Our group is part of the “Addictive diseases network” (RTA) of the Instituto de Salud Carlos III. The group also receives funding from the Ministry of Science and Innovation of Spain (MICINN), the Generalitat of Catalunya (SGR groups) and the Plan Nacional sobre Drogas (MSPS). We are also currently engaged in some behavioural validations of software and hardware systems for rodents from Panlab, SLU.

Equipment and facilities

Currently our lab has the equipment needed to run behavioural experiments in rodents in stress (immobilization in boards, restraint in tube, footshock, cat odor, forced swim), addiction (cocaine and ethanol operant self-administration, conditioned place preference), anxiety/exploration (open field, circular corridor, plus-maze, holeboard, light and dark test, acoustic startle response), learning/memory (Morris water maze, contextual and auditory fear conditioning, shuttle-box) and impulsivity (five choice serial reaction time task and delay discounting). We have also a conventional laboratory and a radioactivity facility to carry out biochemical techniques (ELISA, western blot, radioimmunoassay), as well as histological techniques (immunohistochemistry and in situ hybridization). We have also the equipment for stereotactic surgery.

Research environment

The UAB is one of the 5 Universities in Spain that achieved in 2009 the distinction of “Campus of International Excellence”. Our group is part of the Institute of Neurosciences (INc) at the UAB. The multidisciplinary nature of the research carried out in the INc, based on its specialization in different psychiatric and neurological diseases, enriched by the extraordinary collection of cellular and experimental animal models of brain and spinal cord damage, and the scientific advances achieved in recent years, places the INc in an excellent position for training of both predoctoral and postdoctoral researchers and the recruitment of early-career researchers. In addition, the INc core facilities, which include the Cell Culture, Microscopy and Histology Units, facilitate the implementation of different experimental approaches to improve the quality of research. To this end, the INc has qualified and experienced technical staff running the core facilities and a large number of equipment with many features that are difficult to be found in equipment acquired and redeemed by individual groups.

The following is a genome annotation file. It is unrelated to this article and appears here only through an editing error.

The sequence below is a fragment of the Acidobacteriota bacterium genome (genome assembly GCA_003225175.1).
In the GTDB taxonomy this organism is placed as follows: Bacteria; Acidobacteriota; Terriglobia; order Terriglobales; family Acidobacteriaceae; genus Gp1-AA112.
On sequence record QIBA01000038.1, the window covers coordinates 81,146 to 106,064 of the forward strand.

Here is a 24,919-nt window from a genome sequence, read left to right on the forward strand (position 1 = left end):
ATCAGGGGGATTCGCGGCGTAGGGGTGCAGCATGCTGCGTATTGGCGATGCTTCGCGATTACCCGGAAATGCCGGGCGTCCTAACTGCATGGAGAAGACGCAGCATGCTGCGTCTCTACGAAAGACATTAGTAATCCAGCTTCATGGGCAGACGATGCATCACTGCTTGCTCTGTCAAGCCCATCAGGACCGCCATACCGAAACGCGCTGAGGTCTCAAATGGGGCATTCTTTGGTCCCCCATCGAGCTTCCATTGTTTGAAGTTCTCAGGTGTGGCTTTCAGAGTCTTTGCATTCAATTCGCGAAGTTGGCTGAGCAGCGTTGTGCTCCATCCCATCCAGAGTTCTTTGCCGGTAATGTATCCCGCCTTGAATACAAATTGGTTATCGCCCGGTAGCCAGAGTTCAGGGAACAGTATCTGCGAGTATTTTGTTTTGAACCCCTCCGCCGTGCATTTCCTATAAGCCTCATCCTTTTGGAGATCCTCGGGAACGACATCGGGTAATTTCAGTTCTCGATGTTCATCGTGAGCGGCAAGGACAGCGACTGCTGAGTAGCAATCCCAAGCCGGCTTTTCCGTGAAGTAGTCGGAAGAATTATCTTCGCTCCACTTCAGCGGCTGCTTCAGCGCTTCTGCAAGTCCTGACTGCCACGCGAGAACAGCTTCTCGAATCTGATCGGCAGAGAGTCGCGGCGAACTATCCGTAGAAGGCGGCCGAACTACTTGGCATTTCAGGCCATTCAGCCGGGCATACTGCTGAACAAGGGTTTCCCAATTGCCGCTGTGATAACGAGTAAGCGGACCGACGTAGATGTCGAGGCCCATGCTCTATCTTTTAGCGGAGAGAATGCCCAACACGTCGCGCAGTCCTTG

Opportunities for students

If you want to become a graduate student and would like to collaborate with us, you could be enrolled in the Official Master in Neurosciences of our University. The Master is member of NENS, the Network of European Neuroscience Schools. Moreover, our PhD Neuroscience program has been awarded in 2011 with the “Recognition for Excellence” by the Ministry of Education.

If you are an undergraduate at the School of Psychology, willing to participate in our experiments, be enrolled in the “Pràcticum de Psicologia” or in the “Treball de fi de Grau”.

If you are an undergraduate at the School of Biosciences, please go to “Pràctiques en empreses i institucions” for further information.